Of course, this is far from the truth: many Americans are unable to receive the healthcare they need because of high insurance costs, and we even saw a young person die from COVID-19 recently after being denied care due to a lack of health insurance. Whereas the rest of the industrialized world can provide healthcare to their constituents, millions of Americans simply cannot afford essential clinical or hospital visits. This, at least in part, explains why the United States has surpassed even China, a country far larger than ours, in terms of official coronavirus deaths.
Several weeks prior, moreover, Biden was asked whether or not he would sign a Medicare-for-All bill into law if it arrived to his desk. Despite the bill theoretically getting through Congress to land on his lap, he strongly implied that he would veto the bill over it’s cost.
Beyond the fact that the United States pays far more than the rest of the industrialized world for the same healthcare due to our lack of a universal healthcare system (while also experiencing worse healthcare outcomes), and despite the fact that our astronomically-large premiums may go up by 40 percent due to private insurance price gouging, our recent multi-trillion dollar bailout for large corporations clearly demonstrates the fact that our country is able to afford a universal healthcare system that would not only save us all money in the long-term, but would also keep people safe, secure, and healthy.
Don’t expect Biden to change. He is controlled by the large special interests, as are most other Democrats and Republicans.
Instead, we need to elevate Bernie Sanders, who has demonstrated remarkable leadership during the coronavirus pandemic, to the White House, as his coronavirus response has shown.
Sanders has a long history of fighting for true universal healthcare, and his recent leadership in successfully advocating for expanded unemployment benefits, using his campaign apparatus to raise over $2 million to fight the coronavirus, and spending most of his time inside and outside of Washington combating the pandemic demonstrates remarkable aptitude to tackle not just this current health crisis, but also the multitude of systemic issues that plague our country, such as rising income inequality, the student debt crisis, and the looming threat of climate change.
Indeed, Sanders has been showcasing his leadership while Biden remained silent for much of the pandemic, claiming that his campaign needed almost a week to set-up his home studio. Couple this with Biden’s inability to string multiple legible strings of sentences together, his obvious signs of cognitive decline, his lack of temperament when challenged ever so slightly by constituents, and the new credible sexual assault allegations raised against him, and you find yourself in a position where the frontrunner has half the enthusiasm from supporters relative to Republican enthusiasm for Trump’s reelection. Why? Because while Bernie Sanders is actually acting like a leader, and while Trump appears to be playing a leader when he gives his press conferences, Biden is constantly making a fool of himself on national television and failing to demonstrate any sort of leadership chops to the American people.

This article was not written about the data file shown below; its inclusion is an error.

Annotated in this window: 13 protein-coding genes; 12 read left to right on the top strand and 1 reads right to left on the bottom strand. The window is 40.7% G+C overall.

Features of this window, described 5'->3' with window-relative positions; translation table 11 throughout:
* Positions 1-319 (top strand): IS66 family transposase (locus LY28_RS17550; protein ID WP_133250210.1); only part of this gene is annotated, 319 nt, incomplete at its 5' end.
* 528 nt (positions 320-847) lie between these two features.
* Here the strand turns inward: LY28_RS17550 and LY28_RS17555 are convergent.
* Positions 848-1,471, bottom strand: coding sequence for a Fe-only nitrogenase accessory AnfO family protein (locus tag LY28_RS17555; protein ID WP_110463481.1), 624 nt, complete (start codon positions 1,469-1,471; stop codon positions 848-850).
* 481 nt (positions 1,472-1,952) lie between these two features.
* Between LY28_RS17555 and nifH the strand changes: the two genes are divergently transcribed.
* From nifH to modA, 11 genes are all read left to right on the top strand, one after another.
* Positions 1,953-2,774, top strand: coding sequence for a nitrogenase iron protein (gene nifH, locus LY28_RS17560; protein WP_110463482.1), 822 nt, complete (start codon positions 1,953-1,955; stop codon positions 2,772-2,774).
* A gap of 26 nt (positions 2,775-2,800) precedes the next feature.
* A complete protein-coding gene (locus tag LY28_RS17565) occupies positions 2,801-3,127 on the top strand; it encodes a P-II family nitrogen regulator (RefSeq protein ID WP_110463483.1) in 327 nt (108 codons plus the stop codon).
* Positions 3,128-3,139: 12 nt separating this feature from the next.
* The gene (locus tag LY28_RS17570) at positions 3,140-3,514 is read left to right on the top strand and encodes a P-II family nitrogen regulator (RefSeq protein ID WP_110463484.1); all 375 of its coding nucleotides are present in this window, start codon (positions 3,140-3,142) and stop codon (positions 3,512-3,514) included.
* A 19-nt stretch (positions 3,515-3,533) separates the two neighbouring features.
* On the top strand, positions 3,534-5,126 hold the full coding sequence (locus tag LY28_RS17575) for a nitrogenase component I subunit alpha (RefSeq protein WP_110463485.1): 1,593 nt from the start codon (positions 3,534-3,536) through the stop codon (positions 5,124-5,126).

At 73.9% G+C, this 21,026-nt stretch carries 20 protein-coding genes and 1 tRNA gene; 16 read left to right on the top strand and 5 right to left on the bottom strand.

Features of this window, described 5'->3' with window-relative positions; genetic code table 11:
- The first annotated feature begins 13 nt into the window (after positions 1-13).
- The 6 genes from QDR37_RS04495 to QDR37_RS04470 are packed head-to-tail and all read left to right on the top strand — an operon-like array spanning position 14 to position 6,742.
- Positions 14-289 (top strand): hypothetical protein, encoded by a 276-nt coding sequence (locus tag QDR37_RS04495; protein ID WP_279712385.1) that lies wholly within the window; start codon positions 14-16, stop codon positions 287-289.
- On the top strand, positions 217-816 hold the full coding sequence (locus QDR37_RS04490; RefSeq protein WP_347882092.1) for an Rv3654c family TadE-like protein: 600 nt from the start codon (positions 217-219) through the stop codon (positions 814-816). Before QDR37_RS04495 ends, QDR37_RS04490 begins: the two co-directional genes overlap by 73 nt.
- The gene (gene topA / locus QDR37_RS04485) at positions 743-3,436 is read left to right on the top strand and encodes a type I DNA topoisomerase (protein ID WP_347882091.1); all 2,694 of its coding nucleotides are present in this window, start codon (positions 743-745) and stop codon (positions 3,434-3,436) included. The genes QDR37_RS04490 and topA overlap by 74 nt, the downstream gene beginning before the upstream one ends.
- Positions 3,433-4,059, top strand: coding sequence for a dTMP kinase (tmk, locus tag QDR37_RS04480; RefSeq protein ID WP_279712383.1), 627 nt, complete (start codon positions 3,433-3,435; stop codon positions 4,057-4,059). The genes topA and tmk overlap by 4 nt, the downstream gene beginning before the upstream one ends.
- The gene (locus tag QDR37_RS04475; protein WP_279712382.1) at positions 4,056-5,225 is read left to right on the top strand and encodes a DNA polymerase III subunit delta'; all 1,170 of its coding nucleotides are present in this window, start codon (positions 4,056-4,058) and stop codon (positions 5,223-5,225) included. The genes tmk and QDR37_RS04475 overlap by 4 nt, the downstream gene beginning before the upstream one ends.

Now, more than ever, is the time to elect Bernie Sanders, and while his nomination does not currently seem likely, the surge in support for universal healthcare during the pandemic, coupled with Biden’s clear inadequacies, opposition to universal healthcare, and the aforementioned allegation, may convince enough Democratic voters in the remaining primary states to vote for the progressive independent over the choice thrust upon us by the establishment.
If the coronavirus has taught us one thing, it is that we need Bernie Sanders, not just because of the fact that special interests can’t control him, or because he’d fight for programs that benefit all Americans, such as universal healthcare, but because we need a leader who is willing to tirelessly work to ensure that the power dynamics that favor the wealthy shift back to the American people, a prospect that would, quite literally, save lives as COVID-19 continues to spread.
Any honest political observer who compares Biden to Sanders knows that the former vice president is not up to the task, but hopefully enough voters in the remaining primary states see that true change can only happen if we elect Bernie Sanders.
If there was ever a time, it is now.